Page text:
Act Two: A Young Playwright Grows Up

November 20, 2013 | 1 book mentioned 1 10 min read

IMG_0810.JPGThis is the first in a two-part series.

It was Paul Newman. The movie star Paul Newman. Silver hair, dimpled chin, ruddy cheeks, baby blues bright as headlamps. That Paul Newman. I had been rushing home from rehearsals, preoccupied with rewrites I needed to make on my play before it opened for a stage reading at Public Theater downtown, when I nearly ran headlong into him in the hallway of the theater where I was staying. I later learned Newman was waiting for his wife, Joanne Woodward, to finish teaching a class, but I didn’t know that then. All I knew was that on my way upstairs to my room I’d almost run smack into Cool Hand Luke.

But I was 18 years old and in New York for the Young Playwrights Festival, a national contest that produces the work of a few lucky teenage playwrights at off-Broadway theaters. I felt I belonged. Was I not staying at the New Dramatists Theater, a converted church on West 44th Street next door to the Actor’s Studio? Hadn’t Stephen Sondheim, the festival’s founder, just the day before complimented me on my play? So maybe running into iconic movie stars hanging out in the hallway of my building was just the new normal for me. I raised my hand in a casual wave and said simply, “Hey, Paul.”

“Oh hey, how you doing?” he said, waving back, trying to pretend he knew who the hell I was.

coverWith that, I ran upstairs to my room, where instead of starting on the rewrites of my play, I flopped down on the bed to pick up where I’d left off in Moss Hart’s Act One. The ancient paperback copy of Hart’s 1959 memoir had been left, like a theater-world Gideon’s Bible, on the windowsill in my room at New Dramatists. A classic Horatio Alger tale, Act One follows the author’s rise from poverty in the Bronx slums to the height of fame as co-author of the hit comedy Once in a Lifetime, which Hart wrote with legendary wit George S. Kaufman in 1930. Every night for the alternately heady and lonely week I was in New York for my play, I had read myself to sleep with a few pages from Hart’s antic tales of backstage drama and all-night revision sessions on the road to bringing a hit to Broadway.

Just a few weeks earlier, in November 1983 — 30 years ago this month — I had picked up the phone in my college dorm and learned that my one-act play, Doggin’ At Dan’s, had been chosen for a staged reading in that year’s Young Playwrights Festival, a contest I had forgotten I’d entered. Few people can genuinely say that a phone call changed their lives. That call changed mine. Before that day, I was an ordinary suburban California kid who was maybe a little overly fond of the hash pipe and the beer bong. When I hung up the phone, I was a writer.

I didn’t win a full production that year, but the next year, another play of mine, The Irishman, was staged at Playwrights Horizons on 42nd Street, with a young Jon Cryer, now the star of the CBS sitcom Two and a Half Men. Only now, all these years later, can I see what a mind-blowing experience the Young Playwrights Festival was for me. Sondheim did, in fact, say nice things about my play. My second year staying at New Dramatists, I partied one night on the roof of the old church with August “Augie” Wilson and the cast of his Broadway show Ma Rainey’s Black Bottom, the first of Wilson’s Pittsburgh Cycle to get a major New York production. And then there was New York itself, then in its most ungovernable Koch-era glory, crack and AIDS raging unchecked, Times Square still its dirty, scary, hookers-and-peep-shows pre-Disney self — all of it wildly exciting and terrifying for a teenage kid from the ’burbs.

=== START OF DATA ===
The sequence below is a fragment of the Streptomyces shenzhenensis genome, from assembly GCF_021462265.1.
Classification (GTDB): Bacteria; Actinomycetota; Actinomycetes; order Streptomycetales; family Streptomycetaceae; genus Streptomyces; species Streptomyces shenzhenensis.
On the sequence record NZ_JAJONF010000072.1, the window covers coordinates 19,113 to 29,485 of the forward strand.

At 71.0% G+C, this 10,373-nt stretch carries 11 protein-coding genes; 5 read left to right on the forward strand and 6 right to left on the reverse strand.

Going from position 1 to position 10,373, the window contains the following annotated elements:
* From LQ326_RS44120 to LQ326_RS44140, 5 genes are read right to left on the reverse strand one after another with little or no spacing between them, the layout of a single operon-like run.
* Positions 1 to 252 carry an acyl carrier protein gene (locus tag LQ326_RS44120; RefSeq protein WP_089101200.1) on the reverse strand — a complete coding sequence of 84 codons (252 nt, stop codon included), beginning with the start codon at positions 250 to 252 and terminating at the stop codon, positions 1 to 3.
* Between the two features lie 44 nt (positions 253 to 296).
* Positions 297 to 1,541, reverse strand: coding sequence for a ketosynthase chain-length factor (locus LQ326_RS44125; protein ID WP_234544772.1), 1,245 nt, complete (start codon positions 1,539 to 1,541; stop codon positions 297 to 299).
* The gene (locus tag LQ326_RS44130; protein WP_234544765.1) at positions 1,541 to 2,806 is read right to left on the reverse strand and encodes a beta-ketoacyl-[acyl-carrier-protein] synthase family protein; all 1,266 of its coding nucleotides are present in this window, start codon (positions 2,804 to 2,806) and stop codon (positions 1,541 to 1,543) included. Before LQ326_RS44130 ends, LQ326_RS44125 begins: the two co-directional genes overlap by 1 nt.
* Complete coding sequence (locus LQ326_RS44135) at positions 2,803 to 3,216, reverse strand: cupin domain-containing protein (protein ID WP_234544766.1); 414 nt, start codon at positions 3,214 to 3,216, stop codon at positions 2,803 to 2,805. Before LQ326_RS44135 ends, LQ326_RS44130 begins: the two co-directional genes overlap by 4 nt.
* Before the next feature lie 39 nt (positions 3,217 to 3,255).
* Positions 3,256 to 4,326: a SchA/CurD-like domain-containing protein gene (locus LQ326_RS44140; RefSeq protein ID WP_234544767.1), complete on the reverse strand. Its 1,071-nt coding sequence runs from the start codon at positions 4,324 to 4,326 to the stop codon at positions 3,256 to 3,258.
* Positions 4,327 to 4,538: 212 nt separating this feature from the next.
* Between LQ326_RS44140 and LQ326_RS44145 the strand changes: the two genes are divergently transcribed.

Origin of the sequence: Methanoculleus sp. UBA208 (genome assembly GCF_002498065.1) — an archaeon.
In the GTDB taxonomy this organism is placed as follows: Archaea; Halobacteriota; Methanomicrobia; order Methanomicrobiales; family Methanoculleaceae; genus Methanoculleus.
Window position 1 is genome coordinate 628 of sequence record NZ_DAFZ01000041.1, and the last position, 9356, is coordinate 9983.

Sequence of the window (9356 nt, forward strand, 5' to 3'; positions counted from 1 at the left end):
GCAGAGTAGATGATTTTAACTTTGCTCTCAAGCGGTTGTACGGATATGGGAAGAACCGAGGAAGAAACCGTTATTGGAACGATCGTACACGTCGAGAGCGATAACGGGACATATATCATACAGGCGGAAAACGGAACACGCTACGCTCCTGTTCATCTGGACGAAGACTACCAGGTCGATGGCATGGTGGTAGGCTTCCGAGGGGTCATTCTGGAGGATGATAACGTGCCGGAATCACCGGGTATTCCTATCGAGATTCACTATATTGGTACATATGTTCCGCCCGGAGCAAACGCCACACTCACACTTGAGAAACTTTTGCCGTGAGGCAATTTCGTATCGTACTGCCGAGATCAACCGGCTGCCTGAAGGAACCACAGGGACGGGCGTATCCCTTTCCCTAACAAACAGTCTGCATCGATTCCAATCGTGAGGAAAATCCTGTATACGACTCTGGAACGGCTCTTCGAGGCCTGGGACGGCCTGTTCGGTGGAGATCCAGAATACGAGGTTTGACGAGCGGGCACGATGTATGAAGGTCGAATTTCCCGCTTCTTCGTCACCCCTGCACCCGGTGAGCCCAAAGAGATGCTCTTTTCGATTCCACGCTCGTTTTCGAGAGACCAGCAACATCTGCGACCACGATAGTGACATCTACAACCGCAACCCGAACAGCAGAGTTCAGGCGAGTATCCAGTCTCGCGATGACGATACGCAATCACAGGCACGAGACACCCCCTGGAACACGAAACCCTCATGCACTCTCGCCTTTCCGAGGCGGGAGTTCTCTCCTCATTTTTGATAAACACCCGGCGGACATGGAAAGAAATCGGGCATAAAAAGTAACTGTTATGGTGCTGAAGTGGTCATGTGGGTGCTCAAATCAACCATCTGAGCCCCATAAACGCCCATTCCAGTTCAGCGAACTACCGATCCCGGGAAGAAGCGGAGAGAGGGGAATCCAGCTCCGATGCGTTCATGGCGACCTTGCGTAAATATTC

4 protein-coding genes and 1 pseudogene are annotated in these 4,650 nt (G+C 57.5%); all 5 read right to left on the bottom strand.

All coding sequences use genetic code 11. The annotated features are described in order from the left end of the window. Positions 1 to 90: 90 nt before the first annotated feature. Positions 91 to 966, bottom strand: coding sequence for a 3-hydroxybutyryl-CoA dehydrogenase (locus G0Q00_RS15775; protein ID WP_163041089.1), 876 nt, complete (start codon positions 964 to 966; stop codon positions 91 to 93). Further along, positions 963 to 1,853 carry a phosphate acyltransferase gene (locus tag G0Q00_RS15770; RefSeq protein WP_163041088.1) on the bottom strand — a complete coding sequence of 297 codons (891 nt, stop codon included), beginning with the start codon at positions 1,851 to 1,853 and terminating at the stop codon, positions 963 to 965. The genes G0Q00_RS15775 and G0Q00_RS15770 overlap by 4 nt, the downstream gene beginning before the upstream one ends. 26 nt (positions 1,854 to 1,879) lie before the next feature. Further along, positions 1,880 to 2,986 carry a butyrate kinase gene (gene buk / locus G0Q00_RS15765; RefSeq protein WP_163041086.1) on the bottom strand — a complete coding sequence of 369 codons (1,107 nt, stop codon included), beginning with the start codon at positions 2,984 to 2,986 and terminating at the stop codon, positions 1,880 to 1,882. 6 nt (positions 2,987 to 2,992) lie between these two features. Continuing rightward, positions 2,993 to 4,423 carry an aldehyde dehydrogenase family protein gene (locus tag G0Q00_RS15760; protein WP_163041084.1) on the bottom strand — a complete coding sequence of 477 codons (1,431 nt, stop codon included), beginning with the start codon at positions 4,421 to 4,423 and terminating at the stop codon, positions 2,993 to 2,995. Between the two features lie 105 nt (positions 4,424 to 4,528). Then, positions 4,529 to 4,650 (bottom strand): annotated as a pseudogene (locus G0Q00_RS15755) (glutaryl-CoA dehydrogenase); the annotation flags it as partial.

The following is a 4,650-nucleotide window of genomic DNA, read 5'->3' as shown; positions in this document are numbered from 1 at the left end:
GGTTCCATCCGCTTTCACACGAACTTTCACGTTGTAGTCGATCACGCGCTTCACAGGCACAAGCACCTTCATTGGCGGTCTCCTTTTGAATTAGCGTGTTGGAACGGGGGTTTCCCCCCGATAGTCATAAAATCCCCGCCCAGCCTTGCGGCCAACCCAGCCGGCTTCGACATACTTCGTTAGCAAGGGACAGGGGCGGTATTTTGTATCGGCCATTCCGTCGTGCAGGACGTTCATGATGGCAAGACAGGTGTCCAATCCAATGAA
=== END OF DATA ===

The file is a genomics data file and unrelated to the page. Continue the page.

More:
I couldn’t know the lasting gravitational pull the Young Playwrights Festival would exert on me that first week at New Dramatists, but I must have had an inkling. I bought my first pack of cigarettes in New York that winter. I also bought a hip flask of whisky at a bodega on Ninth Avenue and knocked back a few shots every night to help me sleep, the first time I had done that. In reality, the Young Playwrights Festival is like any other writing contest, and winning it was as much a matter of luck as anything else, but at the time it felt as if the gods had reached down from writer heaven and picked me — me! — out as a writer, and I needed to get busy proving them right.

It was this quiet panic, the difficulty I was having breathing at this new altitude, that kept bringing me back to Act One night after night. Act One is, after all, the story of an early success in the theater that turns out well. The book ends with Once in a Lifetime opening on Broadway, but that was only the first of many successes in Hart’s career, which include the classic 1930s stage comedies You Can’t Take it With You and The Man Who Came to Dinner that he wrote with Kaufman, as well as solo screenwriting credits for Gentleman’s Agreement and A Star is Born and his role as director of My Fair Lady with Julie Andrews.